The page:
We briefly discuss…

A super-quick campaign that was entirely about the client’s product

The press release was for PoundToy and showed how many toys a mother had purchased for £30.

Here we cover…

  • How this very simple, low budget campaign got 2 or 3 pieces of top-tier coverage
  • How it contradicted the assumption that your campaign can’t be too promotional – and why it worked in this instance
  • How the team discovered the idea via a Facebook group talking about the client’s brand

We also discuss how the story addressed what was going on in the world – people being furloughed and losing jobs but kids still wanting Christmas presents.

I didn’t mention this at the time, but in retrospect, by focussing on two different trends (one social/economic and one seasonal), the story really addresses the tension created between them – and offers a practical solution.

We continue to discuss…

  • The assumptions about what you can and can’t do with campaigns

Here, I mentioned one or two content pieces for a career-focussed college that I’d worked on previously. The pieces were entirely in the brand’s colours, even though it’s commonly assumed you shouldn’t do that. And they dropped nicely into the site’s navigation as well.

James also discussed how clients often assume a piece needs more and more data to be substantial, particularly for an index. Whereas, they’ve found five pieces of data is the sweet spot, and much more than that becomes a bit too complex to wrap your head around.

On the topic of commonly held assumptions, we briefly mention…

  • The assumption that you shouldn’t approach a publication if they give nofollow links
  • The assumption that a campaign will fly overnight and pick up 80% of its links in the first few days

Having discussed some of the things they wouldn’t do any more, I asked James and Olivia which campaign was more on the money for them these days.

This led us to discussing…

How the Cosmetify Index established a new startup as a voice within their market

This campaign looks at search data, social data (engagement, following, hashtags) and some client data to determine the most popular cosmetic brands and beauty products.

We discuss…

  • How the campaign brought in over 100 links initially and still brings in around 15 links every month
  • How the launch of the campaign around Christmas was perfect timing

As a quick aside, I didn’t mention this on the show, but this is also a nice example of a piece that makes sense to promote around a seasonal event, but can live on beyond it.

We talk about…

  • The relevance of the campaign
  • How the design was visually relevant to the audience
  • How the design was inspired by the brand’s colours without being a clone of the site, which seems like a nice balance to strike
  • How Dove put out a press release in France about the study, Rude Ccosmetics featured it on their homepage, and The Body Shop shared it on their Facebook channel – and all this for AN INDEX!!!
  • How Millie Bobby Brown (my doppelganger – see below) posted about her inclusion in the index on Instagram
That’s me dressed up as Eleven, played by Millie Bobby Brown (I’m on the left)

We go on to discuss the fact that an index – an often over-used format – could do so well.

And how the campaign led to a significant increase in brand awareness (something we don’t always measure in SEO).

Here’s the Google Trends graph for the brand name over the past few years – can you tell when they launched the campaign?

We then go on to talk about one final campaign…

How they came up with idea for Nakations

Here we discuss…

  • How Olivia came up with the idea
  • How she’s constantly thinking of ideas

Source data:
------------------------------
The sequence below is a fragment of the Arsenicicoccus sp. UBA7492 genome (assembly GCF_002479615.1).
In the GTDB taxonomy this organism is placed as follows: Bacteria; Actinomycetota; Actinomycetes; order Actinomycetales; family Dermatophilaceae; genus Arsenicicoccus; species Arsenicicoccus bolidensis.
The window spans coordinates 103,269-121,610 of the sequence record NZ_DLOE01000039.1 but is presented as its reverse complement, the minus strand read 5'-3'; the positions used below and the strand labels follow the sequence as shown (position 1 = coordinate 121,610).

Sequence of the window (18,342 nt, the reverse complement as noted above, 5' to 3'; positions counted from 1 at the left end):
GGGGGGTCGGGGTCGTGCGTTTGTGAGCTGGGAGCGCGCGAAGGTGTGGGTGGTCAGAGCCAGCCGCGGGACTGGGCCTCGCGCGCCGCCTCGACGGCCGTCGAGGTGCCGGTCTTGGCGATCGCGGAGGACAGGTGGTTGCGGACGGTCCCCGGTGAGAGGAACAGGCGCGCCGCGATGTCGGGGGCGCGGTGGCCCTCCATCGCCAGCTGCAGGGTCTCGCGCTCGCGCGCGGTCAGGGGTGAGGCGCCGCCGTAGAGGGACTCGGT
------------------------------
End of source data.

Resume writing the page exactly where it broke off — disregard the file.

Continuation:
• The importance of considering whether ideas have broad appeal
  • How ideas can be ‘controversial’ without really being controversial
  • The difference between ‘controversial’ and negative and offensive
  • How to consider whether a campaign is too risky
  • Why the team once received a cease and desist from the Hungarian government

James mentioned a campaign about where you can and can’t drink the tap water around the world, and how this was reported in the Daily Mail.

Olivia goes on to explain…

  • How she’s thinking about ideas all the time
  • How she takes inspiration from everywhere
  • What she thinks about when she sees successful campaigns

James briefly refers to the Skyscraper Technique by Brian Dean from Backlinko.

We discuss….

  • Sharing successful (and unsuccessful) campaigns online
  • How the successful campaigns that are shared online can distort reality, and the danger of benchmarking against others

“Everybody should have the opportunity to run campaigns that don’t work”

James Brockbank

While we were on the subject, we then go onto discuss…

Learning from campaign “fails”

James discusses a campaign about the increase in value of Funko pops, which was unsuccessful – and why he thinks that was (spoiler alert: who cares?!).

James mentions he’d seen a similar campaign do well for sneakers.

And we discuss how if you find a niche interest like this, it needs to also appeal to a broader audience – which clearly it does for sneakers but not so much for Funk pops (whatever they are).

Olivia mentions a campaign where you find out what distance you scroll on your phone, and the danger of making something “that’s just cool” but doesn’t quite have the story.

James cheekily mentions the team may have me to blame for this, a claim I strongly refute! I’m kidding… but for a bit of context, I think he meant the visual execution was similar to content I’d created in the past.

I didn’t ask which campaigns he was referring to, but he was only joking anyway – I hope!

We also discuss how you used to get a novelty factor for making a ‘cool thing’. But the wow factor has largely diminished…

… and it all comes back to the story!

And that seemed like an appropriate note to end on.

I hope you enjoy the show!

Share this on…

Get the newsletter Join over 9,000 marketers

Learn how to have better content ideas. Sign up to the email list and get access to insights you won’t find anywhere else.

By signing up, you’ll be the first to hear about new content, resources and training. You can unsubscribe at any time.

Get the FREE Ebook

6 agencies, 31 campaigns, 11,882 links. Find out exactly how they came up with the ideas, step by step.

By signing up, you’ll be the first to hear about new content, resources and training. You can unsubscribe at any time.